• Deer-hide leather (Available online at stores such as eBay and Tandy Leather. You can also buy a Moccasin Leather Craft Kit at Only lacing is required.)
  • Leather needles
  • Extra strong upholstery thread
  • Needle-nose pliers

STEP 1. Trace your foot on a large sheet of paper following the steps on the template. (The same template is used for both moccasins.) Your template should match the example after you finish. (See diagram below)

Template Instructions:

  • Make two parallel lines (A) apart by the circumference of your foot minus one inch. These lines should extend well beyond your toe and heal by three or four inches. The outline of your foot should be roughly centered between the lines.
  • Make two more lines (B) 1.25 to 2 inches outside and parallel to the lines you just made. These will be the downturned flaps on the sides of the moccasins.
  • At the ball of your foot outline, draw a straight line at right angles to the other lines you have drawn (Ball of foot line).
  • On each side, draw a line at 90 degrees from the intersection of the ball of foot line at A and B. This marks the front of the flap.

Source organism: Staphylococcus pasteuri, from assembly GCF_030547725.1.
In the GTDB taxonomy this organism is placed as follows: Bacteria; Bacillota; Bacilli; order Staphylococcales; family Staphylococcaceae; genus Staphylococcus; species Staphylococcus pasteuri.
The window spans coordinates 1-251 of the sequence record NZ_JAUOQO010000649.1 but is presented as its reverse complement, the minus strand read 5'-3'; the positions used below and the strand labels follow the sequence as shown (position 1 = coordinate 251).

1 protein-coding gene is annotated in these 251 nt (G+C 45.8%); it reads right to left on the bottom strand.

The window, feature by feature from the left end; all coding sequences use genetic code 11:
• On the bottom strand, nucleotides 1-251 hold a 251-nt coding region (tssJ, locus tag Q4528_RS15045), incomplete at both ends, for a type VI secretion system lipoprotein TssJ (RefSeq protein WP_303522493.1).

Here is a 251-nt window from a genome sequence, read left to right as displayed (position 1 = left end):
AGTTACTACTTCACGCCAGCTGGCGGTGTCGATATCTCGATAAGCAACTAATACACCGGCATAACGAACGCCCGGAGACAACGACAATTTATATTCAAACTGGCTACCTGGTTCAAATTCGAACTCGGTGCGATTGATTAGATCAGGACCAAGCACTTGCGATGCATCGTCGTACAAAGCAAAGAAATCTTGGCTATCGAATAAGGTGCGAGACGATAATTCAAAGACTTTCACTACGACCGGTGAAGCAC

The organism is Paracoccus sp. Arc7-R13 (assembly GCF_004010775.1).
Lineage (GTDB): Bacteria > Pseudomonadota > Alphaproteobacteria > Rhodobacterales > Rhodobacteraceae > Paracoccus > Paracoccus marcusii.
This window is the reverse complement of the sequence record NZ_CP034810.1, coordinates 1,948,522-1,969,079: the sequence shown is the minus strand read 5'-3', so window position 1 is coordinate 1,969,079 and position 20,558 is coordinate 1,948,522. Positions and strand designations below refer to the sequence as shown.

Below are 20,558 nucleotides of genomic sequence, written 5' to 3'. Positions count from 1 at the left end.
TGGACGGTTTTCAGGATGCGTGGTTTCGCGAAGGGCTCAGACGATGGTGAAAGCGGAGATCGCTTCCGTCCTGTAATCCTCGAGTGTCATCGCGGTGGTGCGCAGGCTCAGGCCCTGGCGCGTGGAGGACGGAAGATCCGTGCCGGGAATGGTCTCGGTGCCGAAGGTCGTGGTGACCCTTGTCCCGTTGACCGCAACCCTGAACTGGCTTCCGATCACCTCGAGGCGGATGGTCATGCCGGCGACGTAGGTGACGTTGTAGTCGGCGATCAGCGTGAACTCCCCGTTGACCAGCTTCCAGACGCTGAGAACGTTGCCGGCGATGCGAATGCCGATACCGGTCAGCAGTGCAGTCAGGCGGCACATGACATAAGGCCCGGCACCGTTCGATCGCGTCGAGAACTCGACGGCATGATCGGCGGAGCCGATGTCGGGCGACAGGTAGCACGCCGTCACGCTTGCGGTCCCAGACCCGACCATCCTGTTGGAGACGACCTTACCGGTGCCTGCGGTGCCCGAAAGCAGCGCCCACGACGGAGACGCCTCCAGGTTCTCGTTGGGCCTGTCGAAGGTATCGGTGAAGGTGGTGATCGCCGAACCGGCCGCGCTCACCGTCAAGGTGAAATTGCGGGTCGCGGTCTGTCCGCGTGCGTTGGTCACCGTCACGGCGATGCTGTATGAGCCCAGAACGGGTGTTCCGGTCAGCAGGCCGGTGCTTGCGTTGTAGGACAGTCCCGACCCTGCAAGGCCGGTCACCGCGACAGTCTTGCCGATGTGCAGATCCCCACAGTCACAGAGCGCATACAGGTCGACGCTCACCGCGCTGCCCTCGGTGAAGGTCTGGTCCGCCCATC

• From the ball of foot line place a mark about 2 inches up toward the toe on both A lines. These are points 1 and 3.
  • Place a mark (point 2) 3.5 inches above the longest toe and centered between the A lines.
  • From both sides, draw a curved line between points 1, the center mark point 2and point 3. This forms a rounded dome over the toes.

STEP 2. Cut out your template and place it on the deer hide. Avoid any holes or thin spots in the hide.

Trace the outside of your template onto the hide and cut just inside your marked lines. Mark a dot on the inside (rough) side of the hide at all three points.

STEP 3. Start a gather stitch at either Point 1 or 3 and work to the other point.